Venezuelan Opposition Fails to Win Super-Majority
by Stephen Lendman
In Sunday National Assembly elections, Chavismo suffered a humbling defeat – short of disaster. Democratic Unity Roundtable (MUD) fascists fell short of their goal.
On its web site, Venezuela’s National Electoral Council (CNE) said MUD won 107 seats to the ruling socialist coalition Great Patriotic Pole’s (GPP) 55 – a 64.07% to 32.93 majority. Indigenous seats comprise another 1.80% of the 167 legislative body, its representatives elected solely by members of their communities.
Results for two remaining seats remain unreported as this is written – likely too close to call so perhaps recounts are being conducted before winning candidates are announced.
A previous article explained the following: A super-majority 112 or more seats would let MUD dismiss Supreme Court judges and enact constitutional changes, ending or greatly compromising social justice provisions.
Regardless of their number of seats, they can call for a national referendum to recall elected officials, including President Maduro, with enough popular support perhaps to prevail, as authorized under the Constitution’s Article 72, stating:
“All magistrates and other offices filled by popular vote are subject to revocation (including Venezuela’s president). Once half of the term of office to which an official has been elected has elapsed, a number of voters constituting at least 20% of the voters registered in the pertinent circumscription may extend a petition for the calling of a referendum to revoke such official’s mandate.”
In August 2004, Hugo Chavez overwhelmingly won an opposition called recall election with a 59% majority. He was extremely popular throughout his tenure. Maduro is vulnerable to recall with an approval rating in the 20 – 25% range.
In the wake of Sunday’s legislative loss, he called on Bolivarian officials to discuss ways to strengthen the movement, saying:
“We got 43 percent of the votes… The counterrevolution triumphed yesterday, for now. They have come for the neoliberal restoration of the far right.”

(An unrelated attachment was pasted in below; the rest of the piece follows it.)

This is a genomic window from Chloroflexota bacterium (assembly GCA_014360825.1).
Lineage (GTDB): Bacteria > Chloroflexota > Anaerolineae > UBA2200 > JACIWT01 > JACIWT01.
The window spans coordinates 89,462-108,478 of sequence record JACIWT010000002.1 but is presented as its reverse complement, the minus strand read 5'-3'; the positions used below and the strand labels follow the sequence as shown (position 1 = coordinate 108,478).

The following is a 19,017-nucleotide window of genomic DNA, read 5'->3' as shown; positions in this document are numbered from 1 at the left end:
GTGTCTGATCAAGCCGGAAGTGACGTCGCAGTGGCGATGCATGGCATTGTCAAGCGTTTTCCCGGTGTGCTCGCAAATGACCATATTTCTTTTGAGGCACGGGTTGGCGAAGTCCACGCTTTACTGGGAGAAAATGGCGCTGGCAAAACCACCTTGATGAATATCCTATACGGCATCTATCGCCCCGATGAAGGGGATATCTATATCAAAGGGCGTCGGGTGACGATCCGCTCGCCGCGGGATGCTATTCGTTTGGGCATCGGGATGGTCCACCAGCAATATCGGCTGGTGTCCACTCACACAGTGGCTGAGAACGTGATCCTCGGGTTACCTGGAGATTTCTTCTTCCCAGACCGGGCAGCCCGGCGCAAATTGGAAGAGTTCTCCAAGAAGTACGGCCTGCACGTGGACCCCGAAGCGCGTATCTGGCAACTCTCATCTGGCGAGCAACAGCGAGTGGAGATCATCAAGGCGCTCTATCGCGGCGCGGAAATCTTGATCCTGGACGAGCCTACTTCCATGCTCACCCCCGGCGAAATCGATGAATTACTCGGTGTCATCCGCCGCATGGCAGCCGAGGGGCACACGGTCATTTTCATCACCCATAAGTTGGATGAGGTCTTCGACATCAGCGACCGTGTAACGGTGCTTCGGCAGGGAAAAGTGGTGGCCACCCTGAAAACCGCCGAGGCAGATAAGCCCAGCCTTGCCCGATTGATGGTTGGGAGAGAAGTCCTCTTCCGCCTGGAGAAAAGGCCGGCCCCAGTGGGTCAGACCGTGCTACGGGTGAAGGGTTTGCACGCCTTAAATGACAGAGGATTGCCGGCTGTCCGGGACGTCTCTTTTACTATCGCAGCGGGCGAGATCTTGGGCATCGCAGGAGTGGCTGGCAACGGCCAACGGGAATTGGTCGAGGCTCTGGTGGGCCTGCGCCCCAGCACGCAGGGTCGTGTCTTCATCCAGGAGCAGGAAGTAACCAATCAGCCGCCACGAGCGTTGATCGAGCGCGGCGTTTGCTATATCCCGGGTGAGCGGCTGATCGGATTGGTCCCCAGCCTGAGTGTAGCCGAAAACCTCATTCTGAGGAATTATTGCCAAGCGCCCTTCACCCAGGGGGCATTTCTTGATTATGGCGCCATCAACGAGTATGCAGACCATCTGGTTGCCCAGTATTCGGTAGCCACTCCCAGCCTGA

It’s crucial to defend the revolution. “(T)he Venezuelan right wing has just one program” – destroying 16 years of social justice progress, replacing it with neoliberal harshness, Maduro explained.
“Unity should be the main aim. Nobody should be confused by an adverse situation.” He stressed the importance of drafting a “central document for the Bolivarian revolution,” including creating a National Assembly commission to defend hard-won social gains.
On national television, he stressed “(t)his oligarchy will never represent” Bolivarian fairness, what most Venezuelans support.
Sunday elections showed popular discontent about hard economic times above all other issues. Venezuelans are suffering under severe recessionary conditions combined with high inflation and shortages of basic commodities.
The elections also displayed why Venezuela has the world’s most vibrant democracy, even recognized by MUD candidates.
Sunday’s open, free and fair process was conducted smoothly and efficiently with no significant disruptions. Polls were open as long as voters remained in line.
What happens going forward is crucial. Chavismo suffered its first major defeat. Social justice gains achieved since 1999 years are crucial to preserve. Defending the revolution is top priority.
Stephen Lendman lives in Chicago. He can be reached at firstname.lastname@example.org.
His new book as editor and contributor is titled “Flashpoint in Ukraine: US Drive for Hegemony Risks WW III.”
Visit his blog site at sjlendman.blogspot.com.
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